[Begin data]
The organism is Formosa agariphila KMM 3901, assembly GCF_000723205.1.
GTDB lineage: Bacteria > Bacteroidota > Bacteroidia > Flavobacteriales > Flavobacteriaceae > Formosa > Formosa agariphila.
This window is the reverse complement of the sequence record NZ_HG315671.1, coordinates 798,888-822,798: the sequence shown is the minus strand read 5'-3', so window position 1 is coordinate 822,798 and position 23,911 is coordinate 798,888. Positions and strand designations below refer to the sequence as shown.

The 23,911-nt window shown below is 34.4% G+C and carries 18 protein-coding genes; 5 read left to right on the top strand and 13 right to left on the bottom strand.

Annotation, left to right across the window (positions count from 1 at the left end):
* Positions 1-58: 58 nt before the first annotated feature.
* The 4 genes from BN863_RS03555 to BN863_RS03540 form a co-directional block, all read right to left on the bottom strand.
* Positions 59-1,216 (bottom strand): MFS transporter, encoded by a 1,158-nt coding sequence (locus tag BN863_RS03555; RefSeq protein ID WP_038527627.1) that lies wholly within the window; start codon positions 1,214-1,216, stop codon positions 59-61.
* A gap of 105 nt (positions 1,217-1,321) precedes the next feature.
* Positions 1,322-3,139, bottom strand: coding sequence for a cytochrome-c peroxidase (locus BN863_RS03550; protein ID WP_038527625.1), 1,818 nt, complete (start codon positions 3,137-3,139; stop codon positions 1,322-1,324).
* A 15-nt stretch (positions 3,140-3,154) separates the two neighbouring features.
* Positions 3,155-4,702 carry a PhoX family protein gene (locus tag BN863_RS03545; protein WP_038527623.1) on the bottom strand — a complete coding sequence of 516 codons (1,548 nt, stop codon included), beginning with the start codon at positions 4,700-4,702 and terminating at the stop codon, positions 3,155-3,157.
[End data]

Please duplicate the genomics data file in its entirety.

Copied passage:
The organism is Formosa agariphila KMM 3901, assembly GCF_000723205.1.
GTDB lineage: Bacteria > Bacteroidota > Bacteroidia > Flavobacteriales > Flavobacteriaceae > Formosa > Formosa agariphila.
This window is the reverse complement of the sequence record NZ_HG315671.1, coordinates 798,888-822,798: the sequence shown is the minus strand read 5'-3', so window position 1 is coordinate 822,798 and position 23,911 is coordinate 798,888. Positions and strand designations below refer to the sequence as shown.

The 23,911-nt window shown below is 34.4% G+C and carries 18 protein-coding genes; 5 read left to right on the top strand and 13 right to left on the bottom strand.

Annotation, left to right across the window (positions count from 1 at the left end):
* Positions 1-58: 58 nt before the first annotated feature.
* The 4 genes from BN863_RS03555 to BN863_RS03540 form a co-directional block, all read right to left on the bottom strand.
* Positions 59-1,216 (bottom strand): MFS transporter, encoded by a 1,158-nt coding sequence (locus tag BN863_RS03555; RefSeq protein ID WP_038527627.1) that lies wholly within the window; start codon positions 1,214-1,216, stop codon positions 59-61.
* A gap of 105 nt (positions 1,217-1,321) precedes the next feature.
* Positions 1,322-3,139, bottom strand: coding sequence for a cytochrome-c peroxidase (locus BN863_RS03550; protein ID WP_038527625.1), 1,818 nt, complete (start codon positions 3,137-3,139; stop codon positions 1,322-1,324).
* A 15-nt stretch (positions 3,140-3,154) separates the two neighbouring features.
* Positions 3,155-4,702 carry a PhoX family protein gene (locus tag BN863_RS03545; protein WP_038527623.1) on the bottom strand — a complete coding sequence of 516 codons (1,548 nt, stop codon included), beginning with the start codon at positions 4,700-4,702 and terminating at the stop codon, positions 3,155-3,157.